Private-School Voucher Program Keeps Growing

Some not happy with the diverted public school taxes

The amount of local school tax revenue diverted to the Wisconsin Parental Choice Program has grown every year since the state established the school voucher program in 2013-14.

State rules have allowed more private schools to enter the program since then, and more parents have been able to use the program under income requirements the state has made more lenient.

Tax bills do not have a line item that shows taxpayers how much public schools are paying in vouchers to private schools, Sue Todey, Sevastopol school board member and past president of Wisconsin Association of School Boards (WASB), said several WASB members want to see that number displayed on local tax bills.

“It looks like we’ll lose $22,800 to the voucher program,” Sevastopol board president Lisa Bieri said during this month’s school board meeting. That $22,800 total equates to the cost for vouchers to send one high school student and one elementary student to a private school.

Ironically, property-rich districts such as Sevastopol and Gibraltar Area School District lose more revenue to the voucher programs than they receive in state aid. Gibraltar schools’ tax diversion to the statewide voucher program is projected at $12,387, while the district will receive $1,500 or less in state aid for operations, said Brett Stousland, Gibraltar superintendent. 

What is the Private School Voucher Program?

The state has three private school programs: one for Milwaukee, one for Racine and one for the rest of the state – the Wisconsin Parental Choice Program. The Wisconsin program allows families to apply for a state voucher to cover enrollment costs at parochial or charter schools, and the public school districts cover that cost for families residing within their boundaries.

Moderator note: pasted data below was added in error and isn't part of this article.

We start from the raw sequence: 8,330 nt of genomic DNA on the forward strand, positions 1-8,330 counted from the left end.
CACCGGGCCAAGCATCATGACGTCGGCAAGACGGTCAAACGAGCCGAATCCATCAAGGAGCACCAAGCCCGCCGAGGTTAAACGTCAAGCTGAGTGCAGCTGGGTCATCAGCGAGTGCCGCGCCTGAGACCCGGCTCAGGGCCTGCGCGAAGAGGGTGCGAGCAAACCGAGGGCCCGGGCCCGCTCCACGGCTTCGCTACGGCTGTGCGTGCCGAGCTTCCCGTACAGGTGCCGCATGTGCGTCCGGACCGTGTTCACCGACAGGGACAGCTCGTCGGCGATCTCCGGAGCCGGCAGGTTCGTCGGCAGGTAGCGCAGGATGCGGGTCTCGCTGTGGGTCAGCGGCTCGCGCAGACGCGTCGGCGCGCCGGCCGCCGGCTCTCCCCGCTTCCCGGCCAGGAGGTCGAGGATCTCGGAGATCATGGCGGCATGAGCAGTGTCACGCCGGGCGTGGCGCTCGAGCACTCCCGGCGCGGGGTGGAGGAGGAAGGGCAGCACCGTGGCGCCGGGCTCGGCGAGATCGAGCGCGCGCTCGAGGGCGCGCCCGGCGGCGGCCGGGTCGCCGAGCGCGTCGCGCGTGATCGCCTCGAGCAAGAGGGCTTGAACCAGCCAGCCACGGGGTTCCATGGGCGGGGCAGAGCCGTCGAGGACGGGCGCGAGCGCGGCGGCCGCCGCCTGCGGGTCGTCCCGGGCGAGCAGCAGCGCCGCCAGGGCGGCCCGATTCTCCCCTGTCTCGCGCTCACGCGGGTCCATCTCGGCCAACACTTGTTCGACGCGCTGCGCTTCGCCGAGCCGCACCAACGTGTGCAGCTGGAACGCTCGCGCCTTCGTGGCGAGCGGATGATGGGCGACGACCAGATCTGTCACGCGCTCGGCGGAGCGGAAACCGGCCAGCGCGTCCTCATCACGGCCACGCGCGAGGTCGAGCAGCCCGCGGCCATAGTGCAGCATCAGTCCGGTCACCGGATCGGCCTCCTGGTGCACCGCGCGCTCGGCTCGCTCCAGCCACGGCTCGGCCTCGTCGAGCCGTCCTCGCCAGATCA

Families with incomes at 220% of the federal poverty level currently are eligible to use public tax money to attend local private schools, said Dan Rossmiller, Wisconsin Association of School Boards (WASB) executive director. A family of four in Wisconsin with an income of $61,050 could receive a voucher in 2022. The income level increased to $66,000 in 2023 based on the adjusted federal poverty level.

“It’s become a middle-class program, rather than one for the poor,” Rossmiller. 

Originally created in 1995 for the poorest families in Milwaukee and expanded for families in failing districts in Racine in 2011, the program opened up to all Wisconsin families during the Gov. Scott Walker administration in 2013 and 2014. 

The state has changed the eligibility requirements over the years, and the program has continued to grow to allow more families and schools to participate. Rossmiller is currently monitoring legislative proposals seeking to remove the income caps, which could mean further increases in public funding for private-school attendance.

Rossmiller said public schools try to make up for losses. He said he talked to one superintendent in the Manawa area who was increasing the tax levy by 400% to compensate for a combination of tax base increases, losses in state aid and revenue diverted to the voucher program.

In addition, ever since a 2020 lawsuit, once a family qualifies for a voucher, the family remains qualified regardless of increases in household income in subsequent years, said Wisconsin Department of Public Instruction spokesman Chris Bucher.

Sevastopol’s Bieri said she believes public taxes should go to public schools rather than private-school students elsewhere. Sevastopol board member Jerry Worrick said he sees value in the private school vouchers and he would hate to see the program eliminated. He said he would not be pleased to learn that low-income, inner-city students who made progress at private or charter schools were being sent back to a failing public school.